Statistics show that the average American Christian actually does very little spiritual work. Now is the time to step up. Use your vocation or retirement to glorify God and appropriately communicate the gospel of Jesus Christ. Take your church membership seriously, show up, step up, and engage in public worship, intentional discipleship, meaningful ministry, joyful fellowship, and evangelistic mission to our community and world. Let us work! And, let us pray for other workers to join us!
Jesus Prayed for Workers
Jesus knew that the job to be done was too big for one man, even the God-Man, and one small band of brothers. He had prayed all night before picking the twelve, and now Christ encourages them to pray for more workers.
We pray for workers because there is work to be done. Most people in our community, country, and world are lost and unchurched. “The harvest is plentiful,” Jesus said. Surveys show 80% of people, even in the so-called Bible Belt, do not regularly attend Christian worship on Sundays. These same survey show that 80% of them are receptive to an invitation to church when invited by a sincere Christian friend. They are out there, waiting to be loved, asked, invited to Christ and His church. “The harvest is plentiful,” so we pray for workers because there is work to be done.
We pray for workers because the workers are few. The same survey that showed 80% of unchurched people are receptive to invitations to church also showed that only 20% of active Christians are actively engaged in inviting their friends to Christ and to Christian worship. We have become numb to unbelief. We complain too much about everything, including our churches and church leaders, and that seldom leads to an invitation for others to join. We aren’t working, which is why “the laborers are few,” which is why we pray for God to raise up more workers.
We pray for workers because God can raise them up. This message is by no means a method to get up workers by guilting them to go. You can’t, and you shouldn’t try, to guilt people, manipulate or market people, or otherwise rally people to get up and go to work for God. You simply follow Jesus’ example and commandments, especially concerning prayer.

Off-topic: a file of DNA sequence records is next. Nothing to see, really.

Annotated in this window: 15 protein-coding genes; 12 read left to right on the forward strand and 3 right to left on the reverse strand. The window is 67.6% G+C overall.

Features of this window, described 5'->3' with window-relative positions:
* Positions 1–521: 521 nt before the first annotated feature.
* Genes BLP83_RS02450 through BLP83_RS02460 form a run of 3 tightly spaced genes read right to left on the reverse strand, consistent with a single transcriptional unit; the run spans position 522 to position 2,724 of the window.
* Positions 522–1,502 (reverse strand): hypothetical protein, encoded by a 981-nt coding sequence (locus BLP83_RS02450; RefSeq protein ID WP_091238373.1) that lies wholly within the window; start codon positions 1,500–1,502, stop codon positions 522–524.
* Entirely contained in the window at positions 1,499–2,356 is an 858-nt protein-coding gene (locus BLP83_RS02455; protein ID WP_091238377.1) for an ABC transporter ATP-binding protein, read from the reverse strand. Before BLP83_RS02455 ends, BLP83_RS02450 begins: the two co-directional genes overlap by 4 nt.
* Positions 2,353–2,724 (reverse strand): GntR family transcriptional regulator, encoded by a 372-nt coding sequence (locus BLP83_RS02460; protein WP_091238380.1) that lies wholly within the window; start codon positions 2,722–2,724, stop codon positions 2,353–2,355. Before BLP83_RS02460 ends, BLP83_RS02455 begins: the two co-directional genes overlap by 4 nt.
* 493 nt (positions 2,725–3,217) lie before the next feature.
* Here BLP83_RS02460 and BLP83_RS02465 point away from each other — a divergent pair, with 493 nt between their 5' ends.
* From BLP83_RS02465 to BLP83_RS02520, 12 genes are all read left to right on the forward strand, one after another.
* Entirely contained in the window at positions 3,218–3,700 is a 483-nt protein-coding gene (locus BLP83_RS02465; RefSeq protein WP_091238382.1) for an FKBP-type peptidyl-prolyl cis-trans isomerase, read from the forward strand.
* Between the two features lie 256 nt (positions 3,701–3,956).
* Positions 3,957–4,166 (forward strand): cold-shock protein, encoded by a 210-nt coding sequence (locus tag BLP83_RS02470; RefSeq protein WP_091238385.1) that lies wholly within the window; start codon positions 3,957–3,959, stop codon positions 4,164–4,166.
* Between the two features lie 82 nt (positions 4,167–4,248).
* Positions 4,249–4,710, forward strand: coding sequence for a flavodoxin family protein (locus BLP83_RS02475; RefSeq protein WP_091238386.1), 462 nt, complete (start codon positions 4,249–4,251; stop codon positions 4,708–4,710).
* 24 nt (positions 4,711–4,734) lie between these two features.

And when we pray for workers, God will work something wonderful in us.
Praying for Workers Puts You to Work
Work needs to be done and workers are what we need. So we pray. But look what happens when we pray for workers.
We become the workers. Note that these instructions at the conclusion of chapter nine are given to Jesus’ disciples, probably referring to the twelve. Now, look ahead to the beginning of chapter ten and see who God has inspired and raise up to do the work. It is the same disciples!
If you pray earnestly for more nursery and children’s workers, you will almost inevitably be caught up by the Spirit of God to go work with children. If you pray for more members to be bold witnesses, issuing more invitations for people to join us in worship, you will certainly be one who witnesses more and invites more people to church services. If you pray for funds to be raised for the church budget or special projects, you will be one of the first ones to give to such work. Praying for workers works in you.
Jesus, as always, knew exactly what He was doing in this episode. He knew how little spiritual leadership existed in Israel in His day. He knew how much He loved the people. And, He knew what was about to unfold in the next couple of years, as well as the next couple of millennium. So, He set an example of good, hard, spiritual work. He commissioned His disciples to pray for more workers. Then, the disciples themselves began to work hard. Such help is wanted in the church today. So read the signs, study the Bible, pray, then get up and go to work for God.
Dr. Charles F. "Chuck" DeVane, Jr., is the Pastor of Lake Hamilton Baptist Church in Hot Springs, Arkansas. His weekly sermon article, "The Gospel Truth," has been published in newspapers in Arkansas and Georgia. Dr. DeVane is a graduate of Gordon-Conwell Theological Seminary and has served in the pastorate for over 20 years. Contact Pastor Chuck at PastorChuck@lakehamiltonbaptistchurch.org